Offering a product or service that meets consumers’ needs is the price of entry for any brand; however, to generate enthusiasm and motivate consumers to purchase brand marketers need to recognize and tap into the power of desire.
The next challenge for brands is to meet human and consumer needs on both a global and a more local scale. It is not just about maximizing and marketing ‘glocal’ business and products but finding new ways to scale down to meet specific needs with the creation of ever more tailored and local brand initiatives.
Did you know that nearly two-thirds of the UK’s Small and Medium-sized Enterprises are family run firms, with family businesses accounting for over 30% of GDP? And they’re not just small businesses either. Simon Wright argues on the pros and cons of having a family business – and what ‘non-family’ businesses can also learn from this.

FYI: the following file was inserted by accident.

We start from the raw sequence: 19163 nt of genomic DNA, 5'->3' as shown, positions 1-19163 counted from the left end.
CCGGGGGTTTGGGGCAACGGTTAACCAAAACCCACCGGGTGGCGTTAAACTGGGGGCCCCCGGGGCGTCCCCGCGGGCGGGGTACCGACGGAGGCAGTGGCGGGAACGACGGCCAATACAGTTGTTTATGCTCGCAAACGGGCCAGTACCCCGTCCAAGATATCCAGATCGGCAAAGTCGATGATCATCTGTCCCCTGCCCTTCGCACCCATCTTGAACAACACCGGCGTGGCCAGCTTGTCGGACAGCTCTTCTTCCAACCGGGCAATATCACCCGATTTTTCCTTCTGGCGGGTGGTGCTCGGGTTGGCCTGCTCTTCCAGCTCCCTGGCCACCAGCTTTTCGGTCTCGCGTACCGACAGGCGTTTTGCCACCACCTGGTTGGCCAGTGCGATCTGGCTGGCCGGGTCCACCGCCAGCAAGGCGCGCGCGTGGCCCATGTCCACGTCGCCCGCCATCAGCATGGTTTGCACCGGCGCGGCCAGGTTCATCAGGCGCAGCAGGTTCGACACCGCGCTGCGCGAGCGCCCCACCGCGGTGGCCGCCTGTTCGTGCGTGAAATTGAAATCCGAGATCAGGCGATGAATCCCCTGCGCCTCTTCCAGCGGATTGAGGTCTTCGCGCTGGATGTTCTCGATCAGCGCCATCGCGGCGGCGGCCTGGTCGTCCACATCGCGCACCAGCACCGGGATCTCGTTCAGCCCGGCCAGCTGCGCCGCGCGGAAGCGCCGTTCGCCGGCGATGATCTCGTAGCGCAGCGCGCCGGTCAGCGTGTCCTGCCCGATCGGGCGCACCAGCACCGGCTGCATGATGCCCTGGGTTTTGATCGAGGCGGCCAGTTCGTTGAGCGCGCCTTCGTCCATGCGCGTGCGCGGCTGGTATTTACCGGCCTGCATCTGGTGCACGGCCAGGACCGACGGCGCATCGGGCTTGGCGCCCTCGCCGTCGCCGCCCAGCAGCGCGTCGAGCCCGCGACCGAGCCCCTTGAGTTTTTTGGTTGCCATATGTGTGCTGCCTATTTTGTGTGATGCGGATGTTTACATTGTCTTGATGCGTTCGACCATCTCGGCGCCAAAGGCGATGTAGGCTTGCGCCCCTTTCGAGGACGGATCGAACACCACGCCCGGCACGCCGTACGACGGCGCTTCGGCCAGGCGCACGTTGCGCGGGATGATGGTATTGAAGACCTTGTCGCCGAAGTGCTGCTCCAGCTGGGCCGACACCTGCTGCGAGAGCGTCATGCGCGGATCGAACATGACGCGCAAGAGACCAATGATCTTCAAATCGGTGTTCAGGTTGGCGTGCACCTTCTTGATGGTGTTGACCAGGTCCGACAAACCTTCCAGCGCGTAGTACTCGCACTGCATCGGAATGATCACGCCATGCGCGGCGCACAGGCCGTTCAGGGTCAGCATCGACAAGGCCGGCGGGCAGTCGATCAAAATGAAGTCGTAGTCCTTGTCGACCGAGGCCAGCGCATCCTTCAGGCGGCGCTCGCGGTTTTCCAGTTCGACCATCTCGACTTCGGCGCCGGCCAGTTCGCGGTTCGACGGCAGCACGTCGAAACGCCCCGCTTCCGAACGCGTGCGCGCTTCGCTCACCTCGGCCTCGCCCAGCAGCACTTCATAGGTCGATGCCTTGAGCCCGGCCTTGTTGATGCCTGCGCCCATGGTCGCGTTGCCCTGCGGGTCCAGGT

Whatever your opinion, the influence Gen-Y will have is unquestionable. According to the Time magazine, in 2025 Gen-Y will constitute 75% of the Global workforce —a staggering statistic causing many global organisations to completely re-evaluate and re-define their employment policies.
Sometimes you have to be brave. You have to admit that your lovely (design award winning work) is not doing the job, that it is supposed to do. You have to swallow the arguments from the design critics who will say that you’ve ‘gone backwards’.
With the launch of The Source by Thierry Mugler refill recycling just got sexy. But is it really recycling or just a brand-building gimmick?
More brands are starting to voice their social and political opinions through the medium of (brand) design.
The presidential halfway point is signalling half-time for the U.S. But will this motivating line in the sand emerge as a global phenomenon as governments and brands catch their breath before pushing on into a better future?